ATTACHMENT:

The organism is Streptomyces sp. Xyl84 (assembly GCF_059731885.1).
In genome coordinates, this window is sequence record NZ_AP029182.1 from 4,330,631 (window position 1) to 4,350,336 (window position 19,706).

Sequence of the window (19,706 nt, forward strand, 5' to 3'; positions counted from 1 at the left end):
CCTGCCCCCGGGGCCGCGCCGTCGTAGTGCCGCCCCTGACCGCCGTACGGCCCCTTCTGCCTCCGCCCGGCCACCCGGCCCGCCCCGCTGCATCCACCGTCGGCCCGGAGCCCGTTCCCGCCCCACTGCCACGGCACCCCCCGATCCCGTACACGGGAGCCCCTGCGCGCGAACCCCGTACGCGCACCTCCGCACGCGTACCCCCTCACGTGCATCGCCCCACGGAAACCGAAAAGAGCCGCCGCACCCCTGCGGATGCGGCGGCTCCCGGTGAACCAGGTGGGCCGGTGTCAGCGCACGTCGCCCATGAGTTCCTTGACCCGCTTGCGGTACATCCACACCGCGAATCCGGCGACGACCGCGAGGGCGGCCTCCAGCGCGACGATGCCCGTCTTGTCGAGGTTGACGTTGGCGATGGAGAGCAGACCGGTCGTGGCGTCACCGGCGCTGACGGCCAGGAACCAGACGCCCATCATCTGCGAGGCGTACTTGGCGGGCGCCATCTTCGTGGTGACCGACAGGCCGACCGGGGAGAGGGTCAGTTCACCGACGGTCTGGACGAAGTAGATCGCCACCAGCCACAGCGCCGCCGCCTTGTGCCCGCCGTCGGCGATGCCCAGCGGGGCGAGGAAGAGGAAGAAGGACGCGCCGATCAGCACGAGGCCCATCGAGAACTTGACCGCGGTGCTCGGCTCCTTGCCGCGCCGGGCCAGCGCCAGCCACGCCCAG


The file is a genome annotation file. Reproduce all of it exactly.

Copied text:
The organism is Streptomyces sp. Xyl84 (assembly GCF_059731885.1).
In genome coordinates, this window is sequence record NZ_AP029182.1 from 4,330,631 (window position 1) to 4,350,336 (window position 19,706).

Sequence of the window (19,706 nt, forward strand, 5' to 3'; positions counted from 1 at the left end):
CCTGCCCCCGGGGCCGCGCCGTCGTAGTGCCGCCCCTGACCGCCGTACGGCCCCTTCTGCCTCCGCCCGGCCACCCGGCCCGCCCCGCTGCATCCACCGTCGGCCCGGAGCCCGTTCCCGCCCCACTGCCACGGCACCCCCCGATCCCGTACACGGGAGCCCCTGCGCGCGAACCCCGTACGCGCACCTCCGCACGCGTACCCCCTCACGTGCATCGCCCCACGGAAACCGAAAAGAGCCGCCGCACCCCTGCGGATGCGGCGGCTCCCGGTGAACCAGGTGGGCCGGTGTCAGCGCACGTCGCCCATGAGTTCCTTGACCCGCTTGCGGTACATCCACACCGCGAATCCGGCGACGACCGCGAGGGCGGCCTCCAGCGCGACGATGCCCGTCTTGTCGAGGTTGACGTTGGCGATGGAGAGCAGACCGGTCGTGGCGTCACCGGCGCTGACGGCCAGGAACCAGACGCCCATCATCTGCGAGGCGTACTTGGCGGGCGCCATCTTCGTGGTGACCGACAGGCCGACCGGGGAGAGGGTCAGTTCACCGACGGTCTGGACGAAGTAGATCGCCACCAGCCACAGCGCCGCCGCCTTGTGCCCGCCGTCGGCGATGCCCAGCGGGGCGAGGAAGAGGAAGAAGGACGCGCCGATCAGCACGAGGCCCATCGAGAACTTGACCGCGGTGCTCGGCTCCTTGCCGCGCCGGGCCAGCGCCAGCCACGCCCAG